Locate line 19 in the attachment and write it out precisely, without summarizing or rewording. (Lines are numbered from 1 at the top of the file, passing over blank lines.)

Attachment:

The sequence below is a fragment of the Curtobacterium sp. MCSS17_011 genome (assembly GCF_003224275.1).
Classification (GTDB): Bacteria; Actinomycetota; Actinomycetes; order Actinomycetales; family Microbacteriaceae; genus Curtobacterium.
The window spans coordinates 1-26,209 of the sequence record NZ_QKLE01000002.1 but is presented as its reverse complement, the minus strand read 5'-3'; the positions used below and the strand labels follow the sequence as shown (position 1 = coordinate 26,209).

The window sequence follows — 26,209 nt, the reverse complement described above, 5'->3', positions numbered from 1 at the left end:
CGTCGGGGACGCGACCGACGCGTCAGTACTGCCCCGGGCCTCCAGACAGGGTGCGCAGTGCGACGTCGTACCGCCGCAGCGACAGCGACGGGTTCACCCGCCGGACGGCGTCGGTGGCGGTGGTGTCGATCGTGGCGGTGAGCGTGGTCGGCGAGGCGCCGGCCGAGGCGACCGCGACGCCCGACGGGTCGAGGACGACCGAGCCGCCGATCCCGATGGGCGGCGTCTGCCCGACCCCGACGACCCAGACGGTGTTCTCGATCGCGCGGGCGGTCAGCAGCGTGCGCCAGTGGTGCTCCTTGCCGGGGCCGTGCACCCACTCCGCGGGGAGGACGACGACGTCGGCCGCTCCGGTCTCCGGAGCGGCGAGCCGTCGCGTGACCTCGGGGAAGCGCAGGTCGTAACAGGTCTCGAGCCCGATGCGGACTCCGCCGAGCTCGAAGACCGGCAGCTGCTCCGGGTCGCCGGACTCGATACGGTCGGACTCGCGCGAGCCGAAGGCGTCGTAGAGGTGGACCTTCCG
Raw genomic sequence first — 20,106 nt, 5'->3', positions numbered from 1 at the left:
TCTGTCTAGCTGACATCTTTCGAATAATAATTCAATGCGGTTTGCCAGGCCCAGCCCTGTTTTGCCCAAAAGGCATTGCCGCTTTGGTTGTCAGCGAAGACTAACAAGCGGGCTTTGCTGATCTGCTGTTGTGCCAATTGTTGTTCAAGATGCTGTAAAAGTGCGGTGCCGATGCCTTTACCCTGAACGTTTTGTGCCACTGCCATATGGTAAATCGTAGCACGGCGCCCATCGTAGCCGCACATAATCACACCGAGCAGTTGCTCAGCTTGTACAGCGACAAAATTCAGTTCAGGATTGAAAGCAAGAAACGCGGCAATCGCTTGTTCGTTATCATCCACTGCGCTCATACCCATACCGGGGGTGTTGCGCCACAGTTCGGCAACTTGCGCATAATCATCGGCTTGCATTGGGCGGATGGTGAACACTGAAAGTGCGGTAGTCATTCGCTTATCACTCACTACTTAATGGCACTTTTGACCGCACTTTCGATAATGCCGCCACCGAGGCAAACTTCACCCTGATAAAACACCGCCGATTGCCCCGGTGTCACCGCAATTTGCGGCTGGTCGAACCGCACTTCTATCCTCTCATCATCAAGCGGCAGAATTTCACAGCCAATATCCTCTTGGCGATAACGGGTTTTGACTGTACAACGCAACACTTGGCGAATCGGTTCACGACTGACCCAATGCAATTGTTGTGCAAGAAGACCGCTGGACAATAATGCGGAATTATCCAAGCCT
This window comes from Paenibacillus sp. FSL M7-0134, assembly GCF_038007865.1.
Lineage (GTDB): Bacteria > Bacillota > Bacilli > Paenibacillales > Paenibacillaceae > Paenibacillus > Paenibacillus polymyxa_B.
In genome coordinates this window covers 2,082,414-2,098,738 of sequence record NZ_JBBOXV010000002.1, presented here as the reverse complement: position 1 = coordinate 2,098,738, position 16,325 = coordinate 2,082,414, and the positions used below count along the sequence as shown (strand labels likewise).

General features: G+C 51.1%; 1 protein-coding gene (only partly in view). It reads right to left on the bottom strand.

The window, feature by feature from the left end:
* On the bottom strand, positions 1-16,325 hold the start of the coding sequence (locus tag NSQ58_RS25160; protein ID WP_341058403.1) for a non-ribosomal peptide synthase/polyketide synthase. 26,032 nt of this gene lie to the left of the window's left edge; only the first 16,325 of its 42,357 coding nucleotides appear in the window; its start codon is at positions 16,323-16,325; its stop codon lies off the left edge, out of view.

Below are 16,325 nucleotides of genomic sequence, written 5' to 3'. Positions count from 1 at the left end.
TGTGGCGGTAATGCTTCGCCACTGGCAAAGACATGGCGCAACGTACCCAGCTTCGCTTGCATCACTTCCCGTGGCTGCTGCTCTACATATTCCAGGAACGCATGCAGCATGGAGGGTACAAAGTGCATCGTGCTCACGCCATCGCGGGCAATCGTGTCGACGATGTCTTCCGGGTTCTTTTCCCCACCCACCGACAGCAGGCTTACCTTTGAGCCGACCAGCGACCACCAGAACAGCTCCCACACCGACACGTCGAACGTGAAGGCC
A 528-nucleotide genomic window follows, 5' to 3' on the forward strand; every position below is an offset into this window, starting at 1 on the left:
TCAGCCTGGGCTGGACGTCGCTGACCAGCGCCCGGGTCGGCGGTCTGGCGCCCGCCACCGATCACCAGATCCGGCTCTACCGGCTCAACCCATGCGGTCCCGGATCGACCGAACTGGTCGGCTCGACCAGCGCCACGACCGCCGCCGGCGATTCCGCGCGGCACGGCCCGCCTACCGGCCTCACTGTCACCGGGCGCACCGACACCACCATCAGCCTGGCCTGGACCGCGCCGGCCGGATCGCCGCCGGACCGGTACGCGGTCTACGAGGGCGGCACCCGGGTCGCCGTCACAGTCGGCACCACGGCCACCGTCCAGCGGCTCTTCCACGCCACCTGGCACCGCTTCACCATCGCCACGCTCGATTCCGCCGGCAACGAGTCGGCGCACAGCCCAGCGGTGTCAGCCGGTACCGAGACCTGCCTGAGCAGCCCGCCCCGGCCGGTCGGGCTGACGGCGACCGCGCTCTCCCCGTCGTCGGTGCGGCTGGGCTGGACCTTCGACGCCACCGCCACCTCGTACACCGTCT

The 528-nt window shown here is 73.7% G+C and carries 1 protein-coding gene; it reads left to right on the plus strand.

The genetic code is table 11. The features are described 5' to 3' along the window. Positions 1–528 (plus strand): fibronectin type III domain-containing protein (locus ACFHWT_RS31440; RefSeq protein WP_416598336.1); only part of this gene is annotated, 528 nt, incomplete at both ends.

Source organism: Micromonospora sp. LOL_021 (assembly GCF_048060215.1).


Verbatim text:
The genetic code is table 11. The features are described 5' to 3' along the window. Positions 1–528 (plus strand): fibronectin type III domain-containing protein (locus ACFHWT_RS31440; RefSeq protein WP_416598336.1); only part of this gene is annotated, 528 nt, incomplete at both ends.